Opioid pain relievers such as oxycodone and morphine are generally safe when used for short periods and as prescribed by a doctor. However, although opioids can be used to help people manage their pain, these drugs can also lead to addiction and other problems such as overdoses, health conditions, and even death. In fact, in 2016 alone there were over 42,000 opioid-related deaths recorded in Canada.
Unfortunately, non-medical use of opiates is on the rise in Canada and it threatens us all in one way or another. It is estimated that approximately 21% of Canada’s population will meet the criteria for addiction in their lifetime. And the rise in opioid abuse often brings with it a rise in crime. If we look at the crack crisis of the 1980s and the heroin wave of the 1970s, we can see that during these periods, crime rates rocketed. Both periods were accompanied by major gun violence, including huge numbers of violent property crimes and murders. If you want to find out more about the link between the opioid epidemic in Canada and crime rates, then keep reading below:
What Are Opioids?
Opioids, otherwise known as narcotics, are medications prescribed by health professionals to treat pain. They can be used by people with chronic backache, headaches, by people recovering from an injury or surgery, and by people experiencing the severe pain associated with cancer.
Although opioids can be used to effectively relieve pain, they can also be highly addictive, and they carry several risks. The chances of becoming addicted are particularly high when opioids are used to treat chronic pain over a long period of time.
How Do Opioids Work?
Opioids fundamentally change the way the brain functions. They work by stimulating opioid receptors on nerve cells. When this occurs, the opioids block pain signals sent from the body.
In the past, scientists believed that all opioids – whether taken as a drug or produced by the body – interacted in the same way with opioid receptors. However, recently scientists have found that this is not the case. Scientists now believe that opioid drugs have a different wave of activity. Not only that, but they also interact with the body more rapidly. This may help us to explain why opioid drugs have so many undesirable side effects.
The Side-Effects of Opioids
Some of the most common side-effects of opioids include:
- Mood alterations
There are also several more severe side effects linked to opioid use. Some of these side-effects can be life-threatening. They include:
- Slowed heart rate
- Shallow breathing
- Loss of consciousness
- Jittery nerves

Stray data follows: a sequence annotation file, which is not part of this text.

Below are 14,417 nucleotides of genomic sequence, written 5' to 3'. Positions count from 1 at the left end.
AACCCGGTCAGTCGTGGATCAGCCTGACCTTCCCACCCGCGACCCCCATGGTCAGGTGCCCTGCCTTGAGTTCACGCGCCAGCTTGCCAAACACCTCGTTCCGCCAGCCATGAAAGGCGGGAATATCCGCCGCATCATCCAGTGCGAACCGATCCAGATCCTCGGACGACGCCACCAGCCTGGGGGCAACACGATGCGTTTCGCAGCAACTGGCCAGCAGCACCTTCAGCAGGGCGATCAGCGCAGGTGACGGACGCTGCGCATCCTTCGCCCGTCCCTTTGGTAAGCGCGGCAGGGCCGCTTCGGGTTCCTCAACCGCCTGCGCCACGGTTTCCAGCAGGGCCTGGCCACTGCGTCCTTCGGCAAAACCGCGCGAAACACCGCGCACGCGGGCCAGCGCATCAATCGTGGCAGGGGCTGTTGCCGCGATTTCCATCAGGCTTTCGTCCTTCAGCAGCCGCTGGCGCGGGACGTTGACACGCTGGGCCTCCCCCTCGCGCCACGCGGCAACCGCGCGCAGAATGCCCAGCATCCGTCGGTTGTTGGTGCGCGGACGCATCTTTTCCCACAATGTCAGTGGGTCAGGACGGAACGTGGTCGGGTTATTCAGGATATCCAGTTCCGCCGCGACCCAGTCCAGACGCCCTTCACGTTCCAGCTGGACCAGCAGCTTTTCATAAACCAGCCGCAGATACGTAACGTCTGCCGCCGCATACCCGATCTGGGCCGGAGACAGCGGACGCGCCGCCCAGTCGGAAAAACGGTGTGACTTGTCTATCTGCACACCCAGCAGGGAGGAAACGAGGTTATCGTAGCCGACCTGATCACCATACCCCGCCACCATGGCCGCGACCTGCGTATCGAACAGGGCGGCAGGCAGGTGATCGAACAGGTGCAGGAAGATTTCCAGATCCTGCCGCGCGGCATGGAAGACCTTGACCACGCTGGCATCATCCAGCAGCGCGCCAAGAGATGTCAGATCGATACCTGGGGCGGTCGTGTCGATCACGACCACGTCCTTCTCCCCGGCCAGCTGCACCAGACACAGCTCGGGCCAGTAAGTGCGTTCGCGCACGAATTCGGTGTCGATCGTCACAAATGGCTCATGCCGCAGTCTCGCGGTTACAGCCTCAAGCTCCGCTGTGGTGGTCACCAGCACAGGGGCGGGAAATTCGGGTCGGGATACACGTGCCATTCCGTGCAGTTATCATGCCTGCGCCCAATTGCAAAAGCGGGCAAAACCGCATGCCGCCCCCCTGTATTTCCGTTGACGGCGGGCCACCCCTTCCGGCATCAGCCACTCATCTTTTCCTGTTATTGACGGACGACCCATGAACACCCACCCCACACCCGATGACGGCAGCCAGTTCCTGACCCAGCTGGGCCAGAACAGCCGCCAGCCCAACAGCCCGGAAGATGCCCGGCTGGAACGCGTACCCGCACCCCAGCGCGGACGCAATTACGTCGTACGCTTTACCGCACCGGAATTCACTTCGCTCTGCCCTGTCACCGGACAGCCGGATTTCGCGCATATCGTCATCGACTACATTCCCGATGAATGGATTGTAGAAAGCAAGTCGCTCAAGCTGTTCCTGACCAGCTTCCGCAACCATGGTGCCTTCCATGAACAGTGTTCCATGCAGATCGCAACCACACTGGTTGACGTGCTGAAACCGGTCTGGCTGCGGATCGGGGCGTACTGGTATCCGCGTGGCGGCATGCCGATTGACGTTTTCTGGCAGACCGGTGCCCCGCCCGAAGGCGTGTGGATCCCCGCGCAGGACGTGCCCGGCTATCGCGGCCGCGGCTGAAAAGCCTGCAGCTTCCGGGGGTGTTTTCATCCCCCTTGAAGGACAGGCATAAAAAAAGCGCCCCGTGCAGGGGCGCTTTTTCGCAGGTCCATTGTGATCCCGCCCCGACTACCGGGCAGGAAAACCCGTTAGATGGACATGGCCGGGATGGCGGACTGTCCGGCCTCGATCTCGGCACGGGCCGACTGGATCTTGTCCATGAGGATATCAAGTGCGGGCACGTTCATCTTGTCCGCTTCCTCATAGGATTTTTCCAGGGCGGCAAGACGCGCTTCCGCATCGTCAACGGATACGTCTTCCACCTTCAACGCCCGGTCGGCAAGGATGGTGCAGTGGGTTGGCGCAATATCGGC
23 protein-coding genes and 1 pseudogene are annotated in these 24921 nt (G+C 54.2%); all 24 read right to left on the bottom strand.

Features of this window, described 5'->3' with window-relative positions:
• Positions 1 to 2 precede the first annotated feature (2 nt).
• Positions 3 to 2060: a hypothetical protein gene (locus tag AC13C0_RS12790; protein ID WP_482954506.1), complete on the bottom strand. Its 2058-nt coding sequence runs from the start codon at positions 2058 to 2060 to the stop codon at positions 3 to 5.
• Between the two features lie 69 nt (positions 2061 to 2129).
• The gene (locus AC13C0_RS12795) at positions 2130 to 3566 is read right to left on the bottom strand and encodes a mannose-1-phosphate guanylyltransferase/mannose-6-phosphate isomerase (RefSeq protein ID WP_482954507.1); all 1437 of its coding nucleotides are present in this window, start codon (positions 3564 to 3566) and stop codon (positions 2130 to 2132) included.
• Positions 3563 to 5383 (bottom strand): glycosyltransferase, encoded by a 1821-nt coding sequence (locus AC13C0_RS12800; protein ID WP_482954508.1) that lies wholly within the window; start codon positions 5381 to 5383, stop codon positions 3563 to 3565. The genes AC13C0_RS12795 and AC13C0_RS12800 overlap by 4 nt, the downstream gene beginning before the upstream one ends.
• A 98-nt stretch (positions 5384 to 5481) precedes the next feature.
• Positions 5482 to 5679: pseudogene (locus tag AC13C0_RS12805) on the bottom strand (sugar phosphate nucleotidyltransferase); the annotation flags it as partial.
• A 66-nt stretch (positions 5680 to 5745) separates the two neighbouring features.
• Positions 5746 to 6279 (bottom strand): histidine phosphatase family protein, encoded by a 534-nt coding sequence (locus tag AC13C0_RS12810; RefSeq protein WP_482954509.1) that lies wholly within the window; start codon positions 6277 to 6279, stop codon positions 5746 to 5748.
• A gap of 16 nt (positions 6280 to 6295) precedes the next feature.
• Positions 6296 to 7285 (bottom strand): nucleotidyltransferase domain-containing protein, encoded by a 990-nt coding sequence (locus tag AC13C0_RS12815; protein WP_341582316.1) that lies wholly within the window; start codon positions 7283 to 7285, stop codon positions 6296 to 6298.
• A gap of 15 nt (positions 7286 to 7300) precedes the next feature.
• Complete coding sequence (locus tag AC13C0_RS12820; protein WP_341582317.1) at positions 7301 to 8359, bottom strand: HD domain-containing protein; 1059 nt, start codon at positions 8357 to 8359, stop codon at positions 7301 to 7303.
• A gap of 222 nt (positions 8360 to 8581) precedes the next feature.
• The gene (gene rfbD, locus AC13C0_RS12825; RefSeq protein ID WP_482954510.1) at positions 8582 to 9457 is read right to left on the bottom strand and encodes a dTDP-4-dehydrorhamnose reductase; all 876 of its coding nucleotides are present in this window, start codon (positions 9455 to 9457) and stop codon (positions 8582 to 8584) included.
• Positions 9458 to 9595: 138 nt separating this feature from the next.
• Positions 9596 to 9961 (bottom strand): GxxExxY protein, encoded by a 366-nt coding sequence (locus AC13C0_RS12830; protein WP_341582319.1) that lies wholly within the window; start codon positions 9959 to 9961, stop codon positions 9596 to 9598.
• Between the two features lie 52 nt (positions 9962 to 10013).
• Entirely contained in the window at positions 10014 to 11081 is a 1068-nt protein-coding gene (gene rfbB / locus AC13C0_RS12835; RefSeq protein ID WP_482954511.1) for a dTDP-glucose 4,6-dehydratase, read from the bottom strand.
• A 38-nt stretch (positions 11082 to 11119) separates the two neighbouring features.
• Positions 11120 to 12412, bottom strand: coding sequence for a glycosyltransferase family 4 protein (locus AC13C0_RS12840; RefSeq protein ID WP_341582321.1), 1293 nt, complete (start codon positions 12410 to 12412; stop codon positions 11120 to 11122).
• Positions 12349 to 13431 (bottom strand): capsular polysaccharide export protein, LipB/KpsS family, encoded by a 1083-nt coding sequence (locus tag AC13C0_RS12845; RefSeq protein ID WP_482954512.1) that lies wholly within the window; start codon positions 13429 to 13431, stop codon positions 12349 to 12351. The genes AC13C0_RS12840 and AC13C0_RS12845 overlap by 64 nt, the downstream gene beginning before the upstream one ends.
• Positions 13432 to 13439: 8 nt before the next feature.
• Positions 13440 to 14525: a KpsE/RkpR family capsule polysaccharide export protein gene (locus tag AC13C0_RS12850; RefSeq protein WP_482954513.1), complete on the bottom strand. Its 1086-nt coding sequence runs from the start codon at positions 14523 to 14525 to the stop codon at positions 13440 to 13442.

- Addiction – opioids can make your body and brain think that a drug is needed for survival. As your body learns to tolerate the drug, you may find that you need increasing amounts of the drug to relieve the pain or feel the effects. This can lead to addiction. More than 2 million Canadians misuse opioids and more than 90 people die from opioid overdoses each day.
The Different Types of Opioids
There are several different types of opioids including:
- Fentanyl – Fentanyl is one of the most popular drugs used by drug addicts in Canada.
- Heroin – this is an illegal and highly addictive type of opioid. This drug is not authorized for medical use.
Who Can Be Affected by Opioid Addiction?
Anyone can be affected by opiate addiction. However, these groups of people are more likely to suffer from addiction:
- Military personnel
- College-age people
For people who do not have a history of opioid dependence, it is often hard to understand why people would choose to continue taking drugs after suffering side effects or getting into trouble with the law. However, the mind of a person struggling with opioid addiction can be completely different from someone who is not addicted to opioids.
While most people start using opioids for the pain-relieving effects they offer, or the rush of euphoria they give, the body quickly becomes dependent on these drugs. Heroin, for example, is an opioid that with repeated use can turn occasional drug use into an irresistible compulsion.
The Biggest Opioid Epidemic in Canada Today
Today, the biggest opioid issue related to crime is Fentanyl. Although this drug was once authorized by the FDA (Food and Drug Administration) as a treatment for severe pain, it is now more commonly found in illegal forms.
Before approving any drug, the FDA considers what type of impact it will have on the illegal drug market and how likely a drug is to be used for illegal use. Fentanyl is one of the quickest growing drugs confiscated by law enforcement officials in Canada.